There is an obvious rebuttal Cohen contributes in response to Nozick. Cohen summarizes Nozick’s principle as N: whatever arises from a just situation as a result of voluntary transactions is just. However, he rebuts this using the example of slavery – even if one voluntarily enslaves oneself, it is unjust. (21) As such, Cohen disagrees that the process of acquisition and/or transfer entirely determines the whether something is just. We should also consider whether the ends are in themselves just. Applied to the minimum wage debate, even if low wages result from voluntary transaction, and therefore the process of transfer is just, the end of having poor workers who work too many hours but still fail to make a living wage is unjust. Therefore, the government needs to interfere and restore a just end. This is principle support for the minimum wage.
Cohen then proceeds to analyze Nozick’s freedom as applied to the poor worker in the capitalist society, whom we could imagine as the low-wage worker. In the modern capitalist state, laws protect people’s right to choice to employment, such that everyone is entitled to work for no one. Yet, this right is unequally realized. Some can survive unemployed, most cannot.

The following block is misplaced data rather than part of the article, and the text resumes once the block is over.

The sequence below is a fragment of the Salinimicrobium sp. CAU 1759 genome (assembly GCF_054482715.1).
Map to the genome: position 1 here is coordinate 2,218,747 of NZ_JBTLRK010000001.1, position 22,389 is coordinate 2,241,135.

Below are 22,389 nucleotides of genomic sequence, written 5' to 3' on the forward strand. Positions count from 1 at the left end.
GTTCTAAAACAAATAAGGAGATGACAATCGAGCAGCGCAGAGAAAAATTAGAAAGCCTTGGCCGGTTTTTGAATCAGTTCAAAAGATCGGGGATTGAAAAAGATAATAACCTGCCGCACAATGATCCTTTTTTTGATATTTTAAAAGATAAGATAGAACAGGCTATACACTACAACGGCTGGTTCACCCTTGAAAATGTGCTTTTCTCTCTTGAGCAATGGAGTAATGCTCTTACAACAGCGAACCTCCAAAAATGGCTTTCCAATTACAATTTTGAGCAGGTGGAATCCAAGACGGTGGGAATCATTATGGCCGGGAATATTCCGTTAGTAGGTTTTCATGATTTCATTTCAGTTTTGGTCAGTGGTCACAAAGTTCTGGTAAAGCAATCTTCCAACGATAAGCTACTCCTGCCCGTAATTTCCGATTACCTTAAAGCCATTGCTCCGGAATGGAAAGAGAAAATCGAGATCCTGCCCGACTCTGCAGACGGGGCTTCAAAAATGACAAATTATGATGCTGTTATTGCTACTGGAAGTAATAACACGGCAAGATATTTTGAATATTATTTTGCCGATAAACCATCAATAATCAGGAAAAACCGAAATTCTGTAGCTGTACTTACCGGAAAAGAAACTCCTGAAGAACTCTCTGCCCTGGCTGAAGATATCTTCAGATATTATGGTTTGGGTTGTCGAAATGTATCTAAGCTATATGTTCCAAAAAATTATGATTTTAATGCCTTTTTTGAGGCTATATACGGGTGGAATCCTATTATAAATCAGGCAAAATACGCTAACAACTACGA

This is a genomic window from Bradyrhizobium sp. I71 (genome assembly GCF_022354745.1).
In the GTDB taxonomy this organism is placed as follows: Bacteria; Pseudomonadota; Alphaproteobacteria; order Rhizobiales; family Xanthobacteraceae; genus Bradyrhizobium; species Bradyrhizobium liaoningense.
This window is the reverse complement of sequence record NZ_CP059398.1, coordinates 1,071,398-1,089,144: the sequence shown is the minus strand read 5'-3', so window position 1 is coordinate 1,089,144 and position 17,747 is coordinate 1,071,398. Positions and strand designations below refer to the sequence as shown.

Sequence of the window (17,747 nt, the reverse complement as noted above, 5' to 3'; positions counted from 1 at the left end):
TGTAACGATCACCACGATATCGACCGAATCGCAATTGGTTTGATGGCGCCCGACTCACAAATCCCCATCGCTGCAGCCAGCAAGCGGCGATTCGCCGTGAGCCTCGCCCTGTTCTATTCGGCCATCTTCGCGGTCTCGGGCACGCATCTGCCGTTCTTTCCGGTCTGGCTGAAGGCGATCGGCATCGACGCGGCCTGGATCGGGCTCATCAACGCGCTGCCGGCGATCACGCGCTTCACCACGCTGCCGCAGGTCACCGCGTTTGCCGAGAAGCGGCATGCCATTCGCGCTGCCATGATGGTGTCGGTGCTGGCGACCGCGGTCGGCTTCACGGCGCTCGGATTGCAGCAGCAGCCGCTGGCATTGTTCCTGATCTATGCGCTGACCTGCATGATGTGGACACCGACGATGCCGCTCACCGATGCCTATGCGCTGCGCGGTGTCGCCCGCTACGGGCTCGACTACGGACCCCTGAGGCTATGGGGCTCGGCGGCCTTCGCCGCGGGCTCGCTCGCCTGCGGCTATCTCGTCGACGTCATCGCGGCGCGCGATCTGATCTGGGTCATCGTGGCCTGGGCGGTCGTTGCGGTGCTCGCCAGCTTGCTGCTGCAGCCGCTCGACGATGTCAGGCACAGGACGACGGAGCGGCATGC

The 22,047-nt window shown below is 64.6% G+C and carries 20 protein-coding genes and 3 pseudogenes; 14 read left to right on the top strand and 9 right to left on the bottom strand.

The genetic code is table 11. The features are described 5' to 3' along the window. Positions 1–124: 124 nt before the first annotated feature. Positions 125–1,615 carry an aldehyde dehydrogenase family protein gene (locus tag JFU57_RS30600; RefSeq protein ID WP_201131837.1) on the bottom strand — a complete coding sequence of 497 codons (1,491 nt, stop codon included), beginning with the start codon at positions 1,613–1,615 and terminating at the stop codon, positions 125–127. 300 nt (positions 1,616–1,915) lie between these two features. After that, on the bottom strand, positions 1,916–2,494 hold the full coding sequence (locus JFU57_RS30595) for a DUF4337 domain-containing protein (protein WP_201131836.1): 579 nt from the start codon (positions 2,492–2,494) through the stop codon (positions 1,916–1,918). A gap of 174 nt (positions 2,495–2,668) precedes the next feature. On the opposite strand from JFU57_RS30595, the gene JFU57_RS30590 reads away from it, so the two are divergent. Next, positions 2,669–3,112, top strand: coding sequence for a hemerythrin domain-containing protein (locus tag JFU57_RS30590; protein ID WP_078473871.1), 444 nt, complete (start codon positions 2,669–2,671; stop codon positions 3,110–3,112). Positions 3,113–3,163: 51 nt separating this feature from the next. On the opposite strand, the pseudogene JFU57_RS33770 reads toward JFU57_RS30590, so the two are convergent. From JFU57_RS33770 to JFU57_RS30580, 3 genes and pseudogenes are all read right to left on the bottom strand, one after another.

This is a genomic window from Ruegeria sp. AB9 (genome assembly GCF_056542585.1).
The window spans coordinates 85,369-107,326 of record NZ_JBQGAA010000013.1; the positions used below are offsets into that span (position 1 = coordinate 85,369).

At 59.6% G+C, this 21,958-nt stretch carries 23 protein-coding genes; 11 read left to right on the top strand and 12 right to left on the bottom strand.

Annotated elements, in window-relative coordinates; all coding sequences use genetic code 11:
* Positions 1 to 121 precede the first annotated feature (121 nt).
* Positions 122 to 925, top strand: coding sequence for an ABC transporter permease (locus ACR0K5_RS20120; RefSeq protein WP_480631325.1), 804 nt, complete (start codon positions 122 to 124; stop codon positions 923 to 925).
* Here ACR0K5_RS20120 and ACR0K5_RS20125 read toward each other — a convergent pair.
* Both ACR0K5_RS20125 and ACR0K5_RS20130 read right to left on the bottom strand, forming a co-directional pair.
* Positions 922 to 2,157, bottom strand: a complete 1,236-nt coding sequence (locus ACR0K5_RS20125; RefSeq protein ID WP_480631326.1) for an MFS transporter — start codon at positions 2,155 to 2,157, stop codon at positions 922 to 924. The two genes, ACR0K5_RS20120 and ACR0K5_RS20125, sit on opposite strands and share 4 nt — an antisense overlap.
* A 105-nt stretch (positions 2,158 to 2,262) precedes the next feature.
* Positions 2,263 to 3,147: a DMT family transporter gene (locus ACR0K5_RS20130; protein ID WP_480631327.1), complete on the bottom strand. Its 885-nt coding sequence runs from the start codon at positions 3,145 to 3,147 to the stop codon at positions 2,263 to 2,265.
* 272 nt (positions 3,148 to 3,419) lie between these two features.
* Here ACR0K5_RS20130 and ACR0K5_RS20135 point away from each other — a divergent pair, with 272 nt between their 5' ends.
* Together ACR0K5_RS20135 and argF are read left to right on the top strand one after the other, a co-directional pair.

Cohen gives the example of Z, who is faced with working or starving. If Z has to do A or B, and it would only be reasonable for him to do A, and Z does A for this reason, then he is forced to do A (35). This can be applied to case studies supporting the minimum wage. For instance, in 2014, the Straits Times reported that Bangladeshi construction worker Hossain Iqbel made a meager SGD $280 monthly despite working seven days a work, fitting pipes underground on Jurong Island. This was because his per hourly wage was an inhumane SGD $1.50. He did not complain because of the power imbalance between him and his employer in the latter’s favor. Complaining could get him repatriated, wherein he would lose his income and have to repay debts because he borrowed heavily to pay for recruitment fees to come to Singapore. Here, Hossain is faced with working for SGD $1.50/hour or getting repatriated. Since getting repatriated would come with unreasonable consequences, it would only be reasonable for him to continue working for SGD $1.50/hour. Hossain continues because it is the only reasonable thing for him to do – he is forced to do it. This rebuts Nozick’s claim that it is just to pay low-wage workers little because they voluntarily enter the transaction. In modern capitalist society, few people completely voluntarily enter into an employer-employee transaction, much less low-wage workers. Since low-wage workers involuntarily enter into these low-pay transactions, it is unjust. The Singaporean government should intervene to make the transaction more palatable to the compelled party by implementing a minimum wage that would allow them to receive a living wage.